Add blog posts to your React site using the Hashnode API, Typescript and GraphQL cover image

Add blog posts to your React site using the Hashnode API, Typescript and GraphQL


If you are like me and like blogging from time to time it's nice to be able to fetch your posts and add them to your own personal site without the hassle of finding a headless CMS or hosting your own solution. Hashnode provides the perfect balance between acting as a CMS and being a blogging platform at the same time.

This is made possible by the fact that Hashnode exposed a GraphQL API where you can get the list of posts, as well as individual posts. This is in contrast to other popular tech blogging platforms like Medium and, where they don't allow fetching at all, or only allow fetching a list of your posts.

This is the biggest reason for me to start using the Hashnode platform and so far it has worked without a hitch, and their GraphQL API allows me to create end-to-end type-safety while interacting with their API. Add the fact that you can back up your posts in GitHub and I'm pretty sold on the concept.

You can see all the source code provided with the working example here on Github:

In this article we will:

  • Bootstrap a React.js Typescript project using Next.js.

  • Set up Apollo GraphQL client and integrate it into our project.

  • Set up GraphQL Codegen for generating types & type-safe queries

  • Create an index page that holds a list of all our posts.

  • Generate individual static blog pages for all our posts.

We will not:

  • Go into the basics of Next.js.

  • Do much styling.

  • Set up a webhook for rebuilding our site when a new post is added to your Hashnode.

You will need:

  • Hashnode account with blog posts in it

  • Development environment able to run a bootstrapped Next.js project.

Bootstrapping project & installing dependencies.

Step 1 - Init a new Next.js project

We start by bootstrapping a new Next.js project with TypeScript and the default settings.

yarn create next-app

After that, we can install the necessary dependencies for making all the magic happen.

Step 2 - Init and Install Apollo Client

yarn add @apollo/client graphql

After that, I'm creating a folder called lib the root of the directory, and inside it, I'm creating a file called apollo.ts. This file will hold the logic for creating a new client that can be used server-side since we won't need any client fetching of data. All pages will be static or server-side rendered.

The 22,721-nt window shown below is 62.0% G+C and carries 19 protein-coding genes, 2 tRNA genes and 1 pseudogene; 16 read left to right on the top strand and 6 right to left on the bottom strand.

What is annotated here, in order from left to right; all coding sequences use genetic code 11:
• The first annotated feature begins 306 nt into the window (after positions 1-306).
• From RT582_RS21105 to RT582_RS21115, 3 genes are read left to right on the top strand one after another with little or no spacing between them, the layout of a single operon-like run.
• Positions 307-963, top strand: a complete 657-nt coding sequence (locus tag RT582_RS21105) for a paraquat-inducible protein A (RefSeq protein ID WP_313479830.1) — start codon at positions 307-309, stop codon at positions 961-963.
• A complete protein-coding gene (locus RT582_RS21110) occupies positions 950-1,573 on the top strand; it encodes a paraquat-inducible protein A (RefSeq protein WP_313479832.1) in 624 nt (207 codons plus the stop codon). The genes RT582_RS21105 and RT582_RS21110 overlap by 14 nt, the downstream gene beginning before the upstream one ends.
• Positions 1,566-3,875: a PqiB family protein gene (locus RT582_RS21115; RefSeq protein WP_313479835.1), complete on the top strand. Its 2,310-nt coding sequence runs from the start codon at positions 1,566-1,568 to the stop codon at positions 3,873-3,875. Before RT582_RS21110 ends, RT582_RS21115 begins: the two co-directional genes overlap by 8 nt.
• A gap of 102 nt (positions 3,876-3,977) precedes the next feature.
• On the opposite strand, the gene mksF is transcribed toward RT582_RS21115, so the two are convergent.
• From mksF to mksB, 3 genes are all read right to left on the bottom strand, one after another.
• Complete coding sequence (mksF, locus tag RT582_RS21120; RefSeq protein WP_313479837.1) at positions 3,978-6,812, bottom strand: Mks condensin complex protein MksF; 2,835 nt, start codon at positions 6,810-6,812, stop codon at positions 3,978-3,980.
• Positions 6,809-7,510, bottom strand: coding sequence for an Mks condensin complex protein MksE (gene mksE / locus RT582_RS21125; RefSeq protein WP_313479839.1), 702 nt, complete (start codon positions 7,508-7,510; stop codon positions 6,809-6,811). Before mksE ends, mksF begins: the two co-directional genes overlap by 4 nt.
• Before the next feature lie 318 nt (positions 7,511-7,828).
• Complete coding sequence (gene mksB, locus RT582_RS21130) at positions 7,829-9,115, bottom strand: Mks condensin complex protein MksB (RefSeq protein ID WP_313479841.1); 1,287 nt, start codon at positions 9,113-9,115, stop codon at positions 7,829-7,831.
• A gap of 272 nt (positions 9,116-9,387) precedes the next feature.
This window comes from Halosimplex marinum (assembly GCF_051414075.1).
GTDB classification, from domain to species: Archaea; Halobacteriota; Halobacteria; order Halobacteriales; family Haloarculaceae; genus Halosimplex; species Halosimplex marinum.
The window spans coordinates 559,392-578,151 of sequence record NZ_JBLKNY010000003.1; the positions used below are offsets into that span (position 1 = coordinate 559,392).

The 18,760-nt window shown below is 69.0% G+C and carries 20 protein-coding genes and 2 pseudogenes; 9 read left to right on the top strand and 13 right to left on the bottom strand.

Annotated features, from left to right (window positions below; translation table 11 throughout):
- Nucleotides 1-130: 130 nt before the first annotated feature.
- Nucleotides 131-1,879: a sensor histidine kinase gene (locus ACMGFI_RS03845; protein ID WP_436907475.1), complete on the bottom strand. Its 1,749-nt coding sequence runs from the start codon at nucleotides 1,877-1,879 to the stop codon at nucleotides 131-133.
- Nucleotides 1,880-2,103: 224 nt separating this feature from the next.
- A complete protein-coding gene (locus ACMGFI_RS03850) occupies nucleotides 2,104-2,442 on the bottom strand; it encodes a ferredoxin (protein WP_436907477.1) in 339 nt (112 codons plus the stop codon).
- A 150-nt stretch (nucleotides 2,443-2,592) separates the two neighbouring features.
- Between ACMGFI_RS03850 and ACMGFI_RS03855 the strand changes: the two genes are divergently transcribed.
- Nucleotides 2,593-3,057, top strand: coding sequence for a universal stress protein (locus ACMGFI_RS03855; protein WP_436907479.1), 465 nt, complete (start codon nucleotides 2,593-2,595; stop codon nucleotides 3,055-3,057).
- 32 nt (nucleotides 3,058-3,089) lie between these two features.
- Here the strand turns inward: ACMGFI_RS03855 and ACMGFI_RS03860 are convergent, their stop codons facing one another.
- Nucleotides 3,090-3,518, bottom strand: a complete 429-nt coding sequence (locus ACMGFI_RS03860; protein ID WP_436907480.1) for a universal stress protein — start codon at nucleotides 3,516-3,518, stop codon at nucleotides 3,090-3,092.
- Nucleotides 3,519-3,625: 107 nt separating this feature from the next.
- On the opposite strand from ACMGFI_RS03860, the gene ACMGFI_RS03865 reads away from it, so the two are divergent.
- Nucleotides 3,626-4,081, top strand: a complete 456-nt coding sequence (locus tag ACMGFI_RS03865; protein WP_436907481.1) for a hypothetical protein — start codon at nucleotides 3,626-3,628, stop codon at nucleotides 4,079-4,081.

If you don't know the difference between these I recommend reading Next.js docs in the data fetching section here šŸ‘‰ Data Fetching: Overview šŸ‘ˆ


import { ApolloClient, InMemoryCache } from "@apollo/client";

export const createClient = () => {
  const client = new ApolloClient({
    uri: "",
    cache: new InMemoryCache(),

  return client;

This is the default initialization of an Apollo Client as described in their docs. Read more here. The only difference is that I'm pointing the client to the Hashnode API endpoint since that's where we are going to fetch our posts.

Step 3 - Install GraphQL CodeGen

Thanks to the magic of GraphQL and TypeScript we can generate end-to-end type-safe data fetching between our application and the server/API. This is a one-time setup and will speed up development in the future eliminating type errors, and validating our schemas.

Run the following command to install the packages we need to make this happen:

yarn add -D @graphql-codegen/cli @graphql-codegen/typescript @graphql-codegen/typescript-graphql-request @graphql-codegen/typescript-operations

This will install the following packages as devDepencencies

  • @graphql-codegen/cli

  • @graphql-codegen/typescript

  • @graphql-codegen/typescript-graphql-request

  • @graphql-codegen/typescript-operations

I recommend checking them out on npmjs-website ā˜•ļø

Step 4 - Configure GraphQL Codegen

In the root of the project create a file called graphql.codegen.yml, this file will hold the configuration for our code generation.

  - "" 
  - "./graphql/**/*.graphql"
      - typescript
      - typescript-operations

The configuration file does the following:

  • schema This points to our GraphQL endpoint for fetching the API schema map.